Little kids can’t wait to grow up. And it makes sense. “When you’re older” seems to be the mantra of parents everywhere. “You can stay up late when you’re older,” they say. Or “you can watch that movie when you’re older.” If you want to see just how important getting older is to kids, ask them their age. “Four and a half!” they’ll tell you. Because that extra half of a year is a big deal. It’s half of a year closer to being able to stay up late and watch cool movies. Half of a year closer to more freedom.
But at some point in life, getting older starts to hinder your independence. The harsh realities of aging bring poor eyesight, memory loss, or constant fatigue. Over time, seniors find it harder and harder to accomplish daily activities like making the bed, doing the dishes, or driving a car. Social isolation can set in as family members move away, and loneliness looms like a dark cloud.
For Beverly Glazer of Sacramento, California, helping to lift that cloud became the driving force for owning her own business. As Beverly reached the later stages of her career as a senior caregiver, she began to dream about running her own homecare business. She wanted to pass on her knowledge and experience as a homecare professional to a younger generation of caregivers. She reached out to Dale, her brother and a successful entrepreneur, for help. Together they opened a Visiting Angels franchise, a companion-level home care service for senior citizens.
“My sister, Beverly, was a daily caregiver for over 20 years,” says Dale, General Manager of Visiting Angels in midtown Sacramento. “She had the kindest heart of anyone you could ever meet.”
Things started off well for the brother and sister franchisees. For the first few months, the business thrived. But Beverly started feeling sick and, unfortunately, she only got sicker as the weeks passed. Beverly was diagnosed with stage four kidney cancer and passed away just a few months after the franchise opened. Dale promised his sister he would keep up the work they had started and do everything he could to help the business flourish.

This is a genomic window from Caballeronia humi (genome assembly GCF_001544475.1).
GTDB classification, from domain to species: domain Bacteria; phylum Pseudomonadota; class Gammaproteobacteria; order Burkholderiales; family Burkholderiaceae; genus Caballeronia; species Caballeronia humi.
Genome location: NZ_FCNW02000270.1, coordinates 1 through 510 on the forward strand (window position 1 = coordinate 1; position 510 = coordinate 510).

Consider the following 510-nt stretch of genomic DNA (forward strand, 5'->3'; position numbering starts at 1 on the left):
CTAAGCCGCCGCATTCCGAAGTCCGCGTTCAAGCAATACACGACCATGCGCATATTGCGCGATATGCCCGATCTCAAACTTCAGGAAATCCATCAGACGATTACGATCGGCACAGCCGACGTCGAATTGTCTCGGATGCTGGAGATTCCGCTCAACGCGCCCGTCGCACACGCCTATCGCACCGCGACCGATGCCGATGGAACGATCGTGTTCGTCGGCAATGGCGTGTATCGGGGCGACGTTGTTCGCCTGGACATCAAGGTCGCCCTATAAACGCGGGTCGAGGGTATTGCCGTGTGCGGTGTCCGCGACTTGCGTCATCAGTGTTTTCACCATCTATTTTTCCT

The loss of his sister was incredibly hard to bear, but Dale threw himself into running the business. As the franchise grew, gaps between invoice payments from insurance companies became a major cash flow obstacle. Dale needed a loan to bridge the gap and make payroll.
After being denied a loan by several traditional lenders, Dale stumbled upon Lendio. “I was waiting for the classic bait and switch, but it never happened,” he said. “In fact, the rate and terms improved as the process unfolded. It was professional, and I was funded in four days! Why can’t traditional lenders, local or large banks fund business loans the same way?”
With working capital in hand, Dale has been able to push forward and grow his sister’s franchise. “The work these caregivers are doing on a daily basis is lifesaving. They don’t work in a hospital. They don’t administer medicine or medical treatment of any kind. They provide companionship by giving car rides, doing the dishes, making the bed, or just simply talking for hours,” says Dale. “It’s all about helping people who need it, empowering them, and bringing them happiness. I’m happy to be able to honor my sister’s memory by helping her dreams grow into reality.”